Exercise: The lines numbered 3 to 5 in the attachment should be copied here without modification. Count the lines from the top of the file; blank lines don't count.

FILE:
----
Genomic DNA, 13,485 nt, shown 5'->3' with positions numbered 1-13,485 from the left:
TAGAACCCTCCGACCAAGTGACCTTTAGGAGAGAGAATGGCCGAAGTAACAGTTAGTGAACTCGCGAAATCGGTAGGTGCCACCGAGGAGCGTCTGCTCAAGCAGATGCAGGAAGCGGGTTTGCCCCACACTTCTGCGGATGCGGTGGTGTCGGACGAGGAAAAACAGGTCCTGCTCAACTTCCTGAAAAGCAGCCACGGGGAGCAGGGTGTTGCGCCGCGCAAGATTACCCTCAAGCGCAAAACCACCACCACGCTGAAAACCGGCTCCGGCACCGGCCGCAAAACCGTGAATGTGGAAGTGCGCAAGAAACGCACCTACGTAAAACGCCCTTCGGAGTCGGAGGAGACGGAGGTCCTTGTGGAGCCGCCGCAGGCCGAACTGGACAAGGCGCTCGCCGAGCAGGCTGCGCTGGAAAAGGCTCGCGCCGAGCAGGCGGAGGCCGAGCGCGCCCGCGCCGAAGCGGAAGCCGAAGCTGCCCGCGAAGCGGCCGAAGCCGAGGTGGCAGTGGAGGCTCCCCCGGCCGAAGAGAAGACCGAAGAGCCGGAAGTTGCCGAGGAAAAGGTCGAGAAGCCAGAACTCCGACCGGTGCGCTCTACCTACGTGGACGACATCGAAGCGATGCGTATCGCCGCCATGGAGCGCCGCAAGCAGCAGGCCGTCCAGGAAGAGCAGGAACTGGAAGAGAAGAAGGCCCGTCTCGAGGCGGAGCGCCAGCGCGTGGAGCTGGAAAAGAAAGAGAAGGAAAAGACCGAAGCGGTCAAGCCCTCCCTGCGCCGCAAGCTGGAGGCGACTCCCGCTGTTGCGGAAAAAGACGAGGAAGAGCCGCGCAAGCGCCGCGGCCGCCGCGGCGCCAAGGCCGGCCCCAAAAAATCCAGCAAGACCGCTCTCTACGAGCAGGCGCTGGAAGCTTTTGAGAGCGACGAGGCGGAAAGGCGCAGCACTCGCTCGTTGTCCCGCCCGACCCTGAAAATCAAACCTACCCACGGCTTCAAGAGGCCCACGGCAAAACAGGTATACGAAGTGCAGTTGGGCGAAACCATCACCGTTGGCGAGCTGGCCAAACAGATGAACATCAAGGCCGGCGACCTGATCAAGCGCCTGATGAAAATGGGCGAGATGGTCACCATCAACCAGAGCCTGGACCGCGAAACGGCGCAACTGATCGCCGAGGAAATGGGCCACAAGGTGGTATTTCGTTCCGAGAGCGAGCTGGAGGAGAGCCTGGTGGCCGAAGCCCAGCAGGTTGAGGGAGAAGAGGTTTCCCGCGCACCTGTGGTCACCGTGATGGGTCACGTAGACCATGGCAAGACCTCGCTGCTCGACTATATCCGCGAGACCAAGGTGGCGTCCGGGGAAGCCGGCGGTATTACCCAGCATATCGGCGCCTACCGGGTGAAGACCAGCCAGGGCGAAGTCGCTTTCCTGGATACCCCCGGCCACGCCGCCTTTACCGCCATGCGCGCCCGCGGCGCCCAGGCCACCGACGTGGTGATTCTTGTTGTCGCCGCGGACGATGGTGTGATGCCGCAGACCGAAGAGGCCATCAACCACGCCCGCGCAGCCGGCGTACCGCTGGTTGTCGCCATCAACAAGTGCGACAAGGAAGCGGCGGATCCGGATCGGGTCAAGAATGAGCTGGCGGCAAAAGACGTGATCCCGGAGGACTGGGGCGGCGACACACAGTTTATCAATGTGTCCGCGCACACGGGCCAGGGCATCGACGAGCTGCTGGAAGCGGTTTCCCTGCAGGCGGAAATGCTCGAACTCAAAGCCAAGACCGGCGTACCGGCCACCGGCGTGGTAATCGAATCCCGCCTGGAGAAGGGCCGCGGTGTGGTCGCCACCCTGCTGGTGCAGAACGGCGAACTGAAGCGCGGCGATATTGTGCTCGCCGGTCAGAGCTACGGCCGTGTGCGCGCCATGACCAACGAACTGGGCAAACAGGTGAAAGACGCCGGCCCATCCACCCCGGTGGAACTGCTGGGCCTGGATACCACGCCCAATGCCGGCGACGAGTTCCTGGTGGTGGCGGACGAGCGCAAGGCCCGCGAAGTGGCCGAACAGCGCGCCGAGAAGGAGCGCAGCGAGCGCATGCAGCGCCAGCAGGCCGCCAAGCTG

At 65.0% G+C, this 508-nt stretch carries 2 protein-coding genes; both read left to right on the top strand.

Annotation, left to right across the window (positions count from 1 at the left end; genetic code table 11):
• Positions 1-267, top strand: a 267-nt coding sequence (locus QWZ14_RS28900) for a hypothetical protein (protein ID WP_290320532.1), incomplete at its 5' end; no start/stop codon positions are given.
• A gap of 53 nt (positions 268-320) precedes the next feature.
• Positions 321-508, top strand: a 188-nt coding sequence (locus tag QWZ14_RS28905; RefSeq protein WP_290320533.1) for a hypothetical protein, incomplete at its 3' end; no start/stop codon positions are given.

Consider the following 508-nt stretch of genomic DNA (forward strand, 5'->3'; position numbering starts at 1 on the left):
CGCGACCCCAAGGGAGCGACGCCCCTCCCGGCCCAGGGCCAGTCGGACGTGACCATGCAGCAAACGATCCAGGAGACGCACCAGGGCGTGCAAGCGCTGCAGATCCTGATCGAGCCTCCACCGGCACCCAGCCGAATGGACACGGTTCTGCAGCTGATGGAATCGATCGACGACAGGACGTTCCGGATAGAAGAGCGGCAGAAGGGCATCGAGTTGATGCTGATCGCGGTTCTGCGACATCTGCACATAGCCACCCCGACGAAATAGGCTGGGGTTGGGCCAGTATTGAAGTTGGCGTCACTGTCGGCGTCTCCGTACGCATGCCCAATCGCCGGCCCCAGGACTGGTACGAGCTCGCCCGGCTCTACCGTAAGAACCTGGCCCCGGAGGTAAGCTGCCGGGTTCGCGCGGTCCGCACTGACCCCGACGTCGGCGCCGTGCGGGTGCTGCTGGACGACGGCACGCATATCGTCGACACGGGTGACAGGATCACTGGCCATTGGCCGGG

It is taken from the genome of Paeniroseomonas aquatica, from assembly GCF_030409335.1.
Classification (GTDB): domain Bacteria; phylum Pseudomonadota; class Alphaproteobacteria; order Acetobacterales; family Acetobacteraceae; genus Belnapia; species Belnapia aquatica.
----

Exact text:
At 65.0% G+C, this 508-nt stretch carries 2 protein-coding genes; both read left to right on the top strand.

Annotation, left to right across the window (positions count from 1 at the left end; genetic code table 11):
• Positions 1-267, top strand: a 267-nt coding sequence (locus QWZ14_RS28900) for a hypothetical protein (protein ID WP_290320532.1), incomplete at its 5' end; no start/stop codon positions are given.